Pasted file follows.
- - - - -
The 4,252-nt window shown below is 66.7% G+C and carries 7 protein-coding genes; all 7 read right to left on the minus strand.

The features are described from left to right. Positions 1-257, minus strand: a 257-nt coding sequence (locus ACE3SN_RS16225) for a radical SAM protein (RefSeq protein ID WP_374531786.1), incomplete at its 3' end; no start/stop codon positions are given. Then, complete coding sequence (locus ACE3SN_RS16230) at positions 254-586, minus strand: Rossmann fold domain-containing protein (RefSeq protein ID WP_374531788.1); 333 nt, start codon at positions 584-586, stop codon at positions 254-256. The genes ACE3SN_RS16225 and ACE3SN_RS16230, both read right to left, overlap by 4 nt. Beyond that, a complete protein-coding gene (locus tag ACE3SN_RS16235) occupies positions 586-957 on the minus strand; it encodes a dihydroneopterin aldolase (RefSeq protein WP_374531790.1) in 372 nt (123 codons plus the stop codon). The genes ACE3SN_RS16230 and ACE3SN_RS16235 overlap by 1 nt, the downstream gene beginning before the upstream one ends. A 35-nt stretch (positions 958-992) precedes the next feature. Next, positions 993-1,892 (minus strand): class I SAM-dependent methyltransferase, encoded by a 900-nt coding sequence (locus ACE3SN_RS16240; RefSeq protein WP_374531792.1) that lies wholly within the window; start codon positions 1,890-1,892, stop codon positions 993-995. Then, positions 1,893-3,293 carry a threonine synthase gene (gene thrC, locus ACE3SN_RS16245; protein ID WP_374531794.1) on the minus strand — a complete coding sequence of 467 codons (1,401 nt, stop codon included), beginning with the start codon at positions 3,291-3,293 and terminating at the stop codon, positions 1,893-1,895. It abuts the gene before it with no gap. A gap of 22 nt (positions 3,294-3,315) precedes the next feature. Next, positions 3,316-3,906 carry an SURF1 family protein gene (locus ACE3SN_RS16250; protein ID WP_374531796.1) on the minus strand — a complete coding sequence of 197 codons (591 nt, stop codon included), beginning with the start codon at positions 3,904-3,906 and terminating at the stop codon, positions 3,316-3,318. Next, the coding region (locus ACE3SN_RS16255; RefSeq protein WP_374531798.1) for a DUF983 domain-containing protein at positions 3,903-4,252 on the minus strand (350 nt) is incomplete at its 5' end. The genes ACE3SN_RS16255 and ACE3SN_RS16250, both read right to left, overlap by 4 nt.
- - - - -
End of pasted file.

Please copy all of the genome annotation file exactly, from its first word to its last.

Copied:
The 4,252-nt window shown below is 66.7% G+C and carries 7 protein-coding genes; all 7 read right to left on the minus strand.

The features are described from left to right. Positions 1-257, minus strand: a 257-nt coding sequence (locus ACE3SN_RS16225) for a radical SAM protein (RefSeq protein ID WP_374531786.1), incomplete at its 3' end; no start/stop codon positions are given. Then, complete coding sequence (locus ACE3SN_RS16230) at positions 254-586, minus strand: Rossmann fold domain-containing protein (RefSeq protein ID WP_374531788.1); 333 nt, start codon at positions 584-586, stop codon at positions 254-256. The genes ACE3SN_RS16225 and ACE3SN_RS16230, both read right to left, overlap by 4 nt. Beyond that, a complete protein-coding gene (locus tag ACE3SN_RS16235) occupies positions 586-957 on the minus strand; it encodes a dihydroneopterin aldolase (RefSeq protein WP_374531790.1) in 372 nt (123 codons plus the stop codon). The genes ACE3SN_RS16230 and ACE3SN_RS16235 overlap by 1 nt, the downstream gene beginning before the upstream one ends. A 35-nt stretch (positions 958-992) precedes the next feature. Next, positions 993-1,892 (minus strand): class I SAM-dependent methyltransferase, encoded by a 900-nt coding sequence (locus ACE3SN_RS16240; RefSeq protein WP_374531792.1) that lies wholly within the window; start codon positions 1,890-1,892, stop codon positions 993-995. Then, positions 1,893-3,293 carry a threonine synthase gene (gene thrC, locus ACE3SN_RS16245; protein ID WP_374531794.1) on the minus strand — a complete coding sequence of 467 codons (1,401 nt, stop codon included), beginning with the start codon at positions 3,291-3,293 and terminating at the stop codon, positions 1,893-1,895. It abuts the gene before it with no gap. A gap of 22 nt (positions 3,294-3,315) precedes the next feature. Next, positions 3,316-3,906 carry an SURF1 family protein gene (locus ACE3SN_RS16250; protein ID WP_374531796.1) on the minus strand — a complete coding sequence of 197 codons (591 nt, stop codon included), beginning with the start codon at positions 3,904-3,906 and terminating at the stop codon, positions 3,316-3,318. Next, the coding region (locus ACE3SN_RS16255; RefSeq protein WP_374531798.1) for a DUF983 domain-containing protein at positions 3,903-4,252 on the minus strand (350 nt) is incomplete at its 5' end. The genes ACE3SN_RS16255 and ACE3SN_RS16250, both read right to left, overlap by 4 nt.